• Rule of Thirds: The rule of thirds is a composition rule which suggests that the subject (or any major element in a composition) be placed in the third part of the frame. This can be from the either edge of the frame. A setting sun would look more natural when placed in the lower half or the frame. Adding a foreground (birds, a tree, , rock etc) will require you to place the sunset in the first or the last third while accommodating the foreground in the scene. However if it’s not the sun which is the subject and you are shooting perhaps it’s reflection in the sea etc. give more weightage (coverage) to the subject by placing it in a larger section of the composition.
    • Golden Ratio: The golden ratio is more appealing and a middle-ground between placing the subject in the center or in the third part. Placing the subject in the center tends to induce an artificial and plane feel to the scene which doesn’t always look flattering. The golden rule and the rule of thirds on the other hand more often add interest to the photograph.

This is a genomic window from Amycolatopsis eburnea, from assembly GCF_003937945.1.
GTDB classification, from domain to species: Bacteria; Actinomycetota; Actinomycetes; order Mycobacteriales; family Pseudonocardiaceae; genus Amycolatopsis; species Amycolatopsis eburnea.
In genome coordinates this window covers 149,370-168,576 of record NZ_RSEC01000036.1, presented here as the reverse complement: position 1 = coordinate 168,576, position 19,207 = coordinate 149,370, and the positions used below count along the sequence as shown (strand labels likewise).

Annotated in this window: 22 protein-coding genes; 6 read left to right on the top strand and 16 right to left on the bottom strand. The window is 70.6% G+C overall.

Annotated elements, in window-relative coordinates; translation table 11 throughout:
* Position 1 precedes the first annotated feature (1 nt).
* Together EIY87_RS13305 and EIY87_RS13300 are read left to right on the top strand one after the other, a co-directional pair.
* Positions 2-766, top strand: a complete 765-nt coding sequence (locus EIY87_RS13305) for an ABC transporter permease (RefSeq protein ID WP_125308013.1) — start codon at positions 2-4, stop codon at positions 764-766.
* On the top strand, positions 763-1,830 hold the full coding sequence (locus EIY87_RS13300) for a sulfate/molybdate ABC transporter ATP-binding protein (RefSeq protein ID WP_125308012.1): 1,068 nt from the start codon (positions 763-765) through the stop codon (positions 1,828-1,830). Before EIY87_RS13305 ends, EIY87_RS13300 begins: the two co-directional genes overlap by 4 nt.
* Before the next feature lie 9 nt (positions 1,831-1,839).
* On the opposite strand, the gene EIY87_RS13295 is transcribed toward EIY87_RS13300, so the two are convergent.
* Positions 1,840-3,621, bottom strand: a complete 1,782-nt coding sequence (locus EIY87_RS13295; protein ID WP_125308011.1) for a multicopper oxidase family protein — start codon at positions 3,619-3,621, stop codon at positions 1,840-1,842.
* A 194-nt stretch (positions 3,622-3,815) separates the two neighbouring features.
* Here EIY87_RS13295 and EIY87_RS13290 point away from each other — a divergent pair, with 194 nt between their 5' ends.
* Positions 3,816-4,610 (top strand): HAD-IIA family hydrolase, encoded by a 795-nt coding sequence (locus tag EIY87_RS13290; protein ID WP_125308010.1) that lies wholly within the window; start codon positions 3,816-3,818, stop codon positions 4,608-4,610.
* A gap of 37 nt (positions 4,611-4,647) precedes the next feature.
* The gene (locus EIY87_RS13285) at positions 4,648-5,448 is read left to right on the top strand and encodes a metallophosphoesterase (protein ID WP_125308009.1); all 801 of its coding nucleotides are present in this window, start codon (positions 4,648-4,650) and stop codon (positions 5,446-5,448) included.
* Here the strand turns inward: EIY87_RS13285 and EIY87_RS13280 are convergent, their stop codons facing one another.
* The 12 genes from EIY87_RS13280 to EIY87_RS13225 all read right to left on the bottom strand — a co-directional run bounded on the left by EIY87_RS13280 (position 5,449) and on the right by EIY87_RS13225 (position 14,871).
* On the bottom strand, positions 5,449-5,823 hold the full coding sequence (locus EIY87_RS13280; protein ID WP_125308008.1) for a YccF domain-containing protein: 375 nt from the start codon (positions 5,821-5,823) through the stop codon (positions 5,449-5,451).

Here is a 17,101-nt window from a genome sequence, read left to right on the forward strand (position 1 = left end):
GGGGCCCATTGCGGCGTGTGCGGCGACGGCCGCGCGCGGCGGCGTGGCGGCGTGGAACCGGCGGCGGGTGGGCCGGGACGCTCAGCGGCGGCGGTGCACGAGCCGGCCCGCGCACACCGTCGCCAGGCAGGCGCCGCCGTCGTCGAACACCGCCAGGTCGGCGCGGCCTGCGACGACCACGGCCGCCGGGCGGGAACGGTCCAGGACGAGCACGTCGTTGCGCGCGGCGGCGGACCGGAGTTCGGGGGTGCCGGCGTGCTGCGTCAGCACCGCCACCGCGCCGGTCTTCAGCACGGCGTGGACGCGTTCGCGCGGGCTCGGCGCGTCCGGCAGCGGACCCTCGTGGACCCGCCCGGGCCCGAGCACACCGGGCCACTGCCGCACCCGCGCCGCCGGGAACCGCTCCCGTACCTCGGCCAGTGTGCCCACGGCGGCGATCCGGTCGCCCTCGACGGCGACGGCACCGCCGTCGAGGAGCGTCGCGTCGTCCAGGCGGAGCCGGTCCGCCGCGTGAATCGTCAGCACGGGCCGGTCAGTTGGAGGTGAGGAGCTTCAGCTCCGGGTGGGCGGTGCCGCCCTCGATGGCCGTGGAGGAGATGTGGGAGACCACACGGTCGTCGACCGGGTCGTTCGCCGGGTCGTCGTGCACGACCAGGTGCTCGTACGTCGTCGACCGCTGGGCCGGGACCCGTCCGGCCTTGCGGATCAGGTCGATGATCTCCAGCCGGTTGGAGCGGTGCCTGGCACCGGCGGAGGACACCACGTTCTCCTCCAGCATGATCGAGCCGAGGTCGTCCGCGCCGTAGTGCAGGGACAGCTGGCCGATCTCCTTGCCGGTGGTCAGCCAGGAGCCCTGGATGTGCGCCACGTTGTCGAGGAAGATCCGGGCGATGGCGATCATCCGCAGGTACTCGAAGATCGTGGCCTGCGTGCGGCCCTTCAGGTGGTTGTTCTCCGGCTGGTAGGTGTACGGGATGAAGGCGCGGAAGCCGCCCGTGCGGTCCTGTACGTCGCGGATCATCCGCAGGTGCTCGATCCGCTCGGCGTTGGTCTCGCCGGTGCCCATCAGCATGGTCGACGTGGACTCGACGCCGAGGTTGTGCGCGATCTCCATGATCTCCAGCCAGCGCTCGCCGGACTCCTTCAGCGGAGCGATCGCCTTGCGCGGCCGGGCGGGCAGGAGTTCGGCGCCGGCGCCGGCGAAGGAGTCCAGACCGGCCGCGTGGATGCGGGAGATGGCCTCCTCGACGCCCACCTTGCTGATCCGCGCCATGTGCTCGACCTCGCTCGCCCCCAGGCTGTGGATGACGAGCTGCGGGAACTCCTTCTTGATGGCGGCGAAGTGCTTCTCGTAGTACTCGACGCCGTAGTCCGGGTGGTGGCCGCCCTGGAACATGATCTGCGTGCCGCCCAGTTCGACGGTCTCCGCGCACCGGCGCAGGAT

• Introduce Elements In The Foreground: The sunset alone seems to be incomplete. Introducing the elements in the foreground like trees, hills, beach waters and so on adds a perspective to make your captures interesting.
    • Cloudy Backdrop: Clouds add a lot of drama to the composition. However they can also ruin a perfect sunset just when you want to start shooting. Look for and capture interesting shapes embracing the sun… perhaps a small cloud with a silver or golden lining.
    • Natural Framing: Put your creative and imaginative skills to action and let your captures tell a story to the viewers — add the natural frames to the setting sun. A setting sun seen from behind a tree or from the perspective of a rock is naturally more dramatic and concept centric that if shot in the plain sky. Though sometimes a minimalist approach with just the sun in the horizon would silence the critics.